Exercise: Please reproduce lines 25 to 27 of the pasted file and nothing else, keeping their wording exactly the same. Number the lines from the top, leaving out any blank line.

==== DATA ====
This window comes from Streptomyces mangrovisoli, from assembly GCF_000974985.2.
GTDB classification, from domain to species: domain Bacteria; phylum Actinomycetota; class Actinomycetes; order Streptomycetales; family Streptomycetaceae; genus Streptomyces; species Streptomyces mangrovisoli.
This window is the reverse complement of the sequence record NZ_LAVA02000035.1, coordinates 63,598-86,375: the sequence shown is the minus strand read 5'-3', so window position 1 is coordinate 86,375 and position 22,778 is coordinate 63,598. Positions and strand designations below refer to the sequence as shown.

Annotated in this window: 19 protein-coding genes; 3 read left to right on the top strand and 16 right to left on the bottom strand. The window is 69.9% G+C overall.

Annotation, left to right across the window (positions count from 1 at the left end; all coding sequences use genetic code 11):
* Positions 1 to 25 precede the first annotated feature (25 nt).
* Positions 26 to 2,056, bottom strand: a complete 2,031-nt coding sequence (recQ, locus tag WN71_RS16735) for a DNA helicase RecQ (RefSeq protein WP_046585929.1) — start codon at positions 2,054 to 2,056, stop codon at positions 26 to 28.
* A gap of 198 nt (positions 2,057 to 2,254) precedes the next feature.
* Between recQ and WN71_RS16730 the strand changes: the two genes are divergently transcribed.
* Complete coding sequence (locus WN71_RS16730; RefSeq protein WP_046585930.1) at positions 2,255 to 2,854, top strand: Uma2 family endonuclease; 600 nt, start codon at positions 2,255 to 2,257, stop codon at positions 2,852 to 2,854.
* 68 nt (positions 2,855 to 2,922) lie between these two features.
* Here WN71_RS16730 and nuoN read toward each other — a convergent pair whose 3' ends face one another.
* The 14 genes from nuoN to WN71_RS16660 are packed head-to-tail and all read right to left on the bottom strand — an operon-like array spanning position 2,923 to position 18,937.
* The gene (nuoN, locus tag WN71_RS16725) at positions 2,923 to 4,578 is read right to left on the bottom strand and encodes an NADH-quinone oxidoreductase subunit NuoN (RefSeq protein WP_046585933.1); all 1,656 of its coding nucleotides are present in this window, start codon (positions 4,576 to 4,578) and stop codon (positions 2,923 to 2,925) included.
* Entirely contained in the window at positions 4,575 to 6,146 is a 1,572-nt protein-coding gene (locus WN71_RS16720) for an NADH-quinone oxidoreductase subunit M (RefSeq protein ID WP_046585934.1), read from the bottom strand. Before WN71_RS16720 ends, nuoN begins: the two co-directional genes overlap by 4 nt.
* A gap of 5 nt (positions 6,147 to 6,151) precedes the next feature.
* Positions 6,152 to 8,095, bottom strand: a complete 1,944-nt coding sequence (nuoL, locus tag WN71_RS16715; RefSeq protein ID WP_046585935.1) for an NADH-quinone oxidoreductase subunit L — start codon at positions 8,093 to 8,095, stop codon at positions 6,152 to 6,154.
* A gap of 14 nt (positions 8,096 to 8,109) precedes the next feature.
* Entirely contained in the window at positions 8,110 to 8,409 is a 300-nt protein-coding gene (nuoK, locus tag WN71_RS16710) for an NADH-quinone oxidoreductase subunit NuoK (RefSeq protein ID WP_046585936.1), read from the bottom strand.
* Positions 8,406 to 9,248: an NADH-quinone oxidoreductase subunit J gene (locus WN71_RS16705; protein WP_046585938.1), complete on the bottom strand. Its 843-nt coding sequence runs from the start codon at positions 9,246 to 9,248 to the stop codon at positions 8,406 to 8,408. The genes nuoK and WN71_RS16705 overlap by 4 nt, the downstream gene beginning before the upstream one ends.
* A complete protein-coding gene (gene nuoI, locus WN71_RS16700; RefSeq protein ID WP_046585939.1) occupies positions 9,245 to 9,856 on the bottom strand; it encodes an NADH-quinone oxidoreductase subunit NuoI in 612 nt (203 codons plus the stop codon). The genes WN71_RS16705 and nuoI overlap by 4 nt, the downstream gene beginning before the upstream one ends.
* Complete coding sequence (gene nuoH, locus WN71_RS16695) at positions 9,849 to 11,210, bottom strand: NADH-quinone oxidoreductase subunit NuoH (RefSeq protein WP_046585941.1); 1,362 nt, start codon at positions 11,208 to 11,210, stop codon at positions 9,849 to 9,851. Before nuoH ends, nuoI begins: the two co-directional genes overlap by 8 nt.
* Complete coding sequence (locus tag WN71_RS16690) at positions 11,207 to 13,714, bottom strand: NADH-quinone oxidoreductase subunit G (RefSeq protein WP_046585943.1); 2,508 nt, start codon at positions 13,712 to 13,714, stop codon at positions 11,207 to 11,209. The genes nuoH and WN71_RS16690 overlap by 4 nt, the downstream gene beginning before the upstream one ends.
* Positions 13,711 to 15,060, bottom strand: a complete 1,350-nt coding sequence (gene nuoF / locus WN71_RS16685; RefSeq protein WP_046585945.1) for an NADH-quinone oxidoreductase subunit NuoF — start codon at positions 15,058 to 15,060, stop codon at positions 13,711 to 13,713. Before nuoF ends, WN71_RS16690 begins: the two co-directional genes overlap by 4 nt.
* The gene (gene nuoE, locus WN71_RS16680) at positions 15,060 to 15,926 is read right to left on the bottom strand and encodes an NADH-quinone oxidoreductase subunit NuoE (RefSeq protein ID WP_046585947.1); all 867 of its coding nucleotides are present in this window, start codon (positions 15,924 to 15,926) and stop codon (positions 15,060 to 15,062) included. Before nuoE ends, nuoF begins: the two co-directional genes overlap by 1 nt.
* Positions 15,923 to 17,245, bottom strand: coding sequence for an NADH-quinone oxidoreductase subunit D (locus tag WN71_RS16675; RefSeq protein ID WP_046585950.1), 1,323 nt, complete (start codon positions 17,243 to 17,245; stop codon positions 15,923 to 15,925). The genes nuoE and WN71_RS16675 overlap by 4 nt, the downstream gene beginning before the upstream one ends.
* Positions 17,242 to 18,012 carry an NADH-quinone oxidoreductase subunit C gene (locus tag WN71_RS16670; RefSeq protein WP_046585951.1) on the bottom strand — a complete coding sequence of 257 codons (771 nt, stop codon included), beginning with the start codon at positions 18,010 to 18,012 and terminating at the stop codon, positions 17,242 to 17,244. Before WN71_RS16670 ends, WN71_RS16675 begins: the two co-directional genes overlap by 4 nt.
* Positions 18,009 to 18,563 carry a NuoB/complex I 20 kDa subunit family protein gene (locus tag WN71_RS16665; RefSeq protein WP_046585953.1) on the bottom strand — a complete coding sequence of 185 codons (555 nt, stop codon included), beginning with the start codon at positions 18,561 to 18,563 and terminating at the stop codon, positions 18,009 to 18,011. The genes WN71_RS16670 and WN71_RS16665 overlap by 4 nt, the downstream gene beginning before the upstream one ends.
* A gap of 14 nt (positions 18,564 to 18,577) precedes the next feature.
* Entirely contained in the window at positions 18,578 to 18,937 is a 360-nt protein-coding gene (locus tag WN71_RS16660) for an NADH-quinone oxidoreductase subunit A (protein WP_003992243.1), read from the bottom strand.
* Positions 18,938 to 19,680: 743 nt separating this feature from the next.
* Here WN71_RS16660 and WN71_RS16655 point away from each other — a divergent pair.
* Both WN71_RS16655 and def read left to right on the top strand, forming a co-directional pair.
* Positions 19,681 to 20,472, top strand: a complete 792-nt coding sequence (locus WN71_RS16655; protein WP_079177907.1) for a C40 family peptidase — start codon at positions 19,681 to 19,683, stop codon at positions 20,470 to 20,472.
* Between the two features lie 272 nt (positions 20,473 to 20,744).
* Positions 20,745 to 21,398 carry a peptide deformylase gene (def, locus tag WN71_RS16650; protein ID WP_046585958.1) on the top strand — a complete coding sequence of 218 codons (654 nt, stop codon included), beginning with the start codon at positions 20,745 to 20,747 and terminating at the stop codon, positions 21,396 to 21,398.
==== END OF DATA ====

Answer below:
* The gene (gene nuoE, locus WN71_RS16680) at positions 15,060 to 15,926 is read right to left on the bottom strand and encodes an NADH-quinone oxidoreductase subunit NuoE (RefSeq protein ID WP_046585947.1); all 867 of its coding nucleotides are present in this window, start codon (positions 15,924 to 15,926) and stop codon (positions 15,060 to 15,062) included. Before nuoE ends, nuoF begins: the two co-directional genes overlap by 1 nt.
* Positions 15,923 to 17,245, bottom strand: coding sequence for an NADH-quinone oxidoreductase subunit D (locus tag WN71_RS16675; RefSeq protein ID WP_046585950.1), 1,323 nt, complete (start codon positions 17,243 to 17,245; stop codon positions 15,923 to 15,925). The genes nuoE and WN71_RS16675 overlap by 4 nt, the downstream gene beginning before the upstream one ends.
* Positions 17,242 to 18,012 carry an NADH-quinone oxidoreductase subunit C gene (locus tag WN71_RS16670; RefSeq protein WP_046585951.1) on the bottom strand — a complete coding sequence of 257 codons (771 nt, stop codon included), beginning with the start codon at positions 18,010 to 18,012 and terminating at the stop codon, positions 17,242 to 17,244. Before WN71_RS16670 ends, WN71_RS16675 begins: the two co-directional genes overlap by 4 nt.